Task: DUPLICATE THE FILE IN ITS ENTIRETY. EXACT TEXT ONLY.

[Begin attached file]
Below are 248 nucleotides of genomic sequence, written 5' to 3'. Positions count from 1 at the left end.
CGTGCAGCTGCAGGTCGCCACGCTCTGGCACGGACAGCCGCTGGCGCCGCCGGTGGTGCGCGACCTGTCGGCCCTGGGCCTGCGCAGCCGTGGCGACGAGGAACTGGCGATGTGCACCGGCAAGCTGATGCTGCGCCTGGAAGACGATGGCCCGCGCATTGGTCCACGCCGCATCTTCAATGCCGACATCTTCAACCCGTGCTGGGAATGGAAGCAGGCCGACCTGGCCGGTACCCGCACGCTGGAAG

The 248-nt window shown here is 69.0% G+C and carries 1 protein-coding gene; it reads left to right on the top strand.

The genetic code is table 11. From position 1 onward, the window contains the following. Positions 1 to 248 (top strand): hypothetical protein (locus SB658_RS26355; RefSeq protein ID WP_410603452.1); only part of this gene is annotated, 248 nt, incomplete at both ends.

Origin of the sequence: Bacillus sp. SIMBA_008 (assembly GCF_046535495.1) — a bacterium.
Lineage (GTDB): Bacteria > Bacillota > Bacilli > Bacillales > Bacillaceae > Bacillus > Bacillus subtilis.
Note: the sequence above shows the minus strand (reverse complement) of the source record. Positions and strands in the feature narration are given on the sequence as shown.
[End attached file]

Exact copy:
Below are 248 nucleotides of genomic sequence, written 5' to 3'. Positions count from 1 at the left end.
CGTGCAGCTGCAGGTCGCCACGCTCTGGCACGGACAGCCGCTGGCGCCGCCGGTGGTGCGCGACCTGTCGGCCCTGGGCCTGCGCAGCCGTGGCGACGAGGAACTGGCGATGTGCACCGGCAAGCTGATGCTGCGCCTGGAAGACGATGGCCCGCGCATTGGTCCACGCCGCATCTTCAATGCCGACATCTTCAACCCGTGCTGGGAATGGAAGCAGGCCGACCTGGCCGGTACCCGCACGCTGGAAG

The 248-nt window shown here is 69.0% G+C and carries 1 protein-coding gene; it reads left to right on the top strand.

The genetic code is table 11. From position 1 onward, the window contains the following. Positions 1 to 248 (top strand): hypothetical protein (locus SB658_RS26355; RefSeq protein ID WP_410603452.1); only part of this gene is annotated, 248 nt, incomplete at both ends.

Origin of the sequence: Bacillus sp. SIMBA_008 (assembly GCF_046535495.1) — a bacterium.
Lineage (GTDB): Bacteria > Bacillota > Bacilli > Bacillales > Bacillaceae > Bacillus > Bacillus subtilis.
Note: the sequence above shows the minus strand (reverse complement) of the source record. Positions and strands in the feature narration are given on the sequence as shown.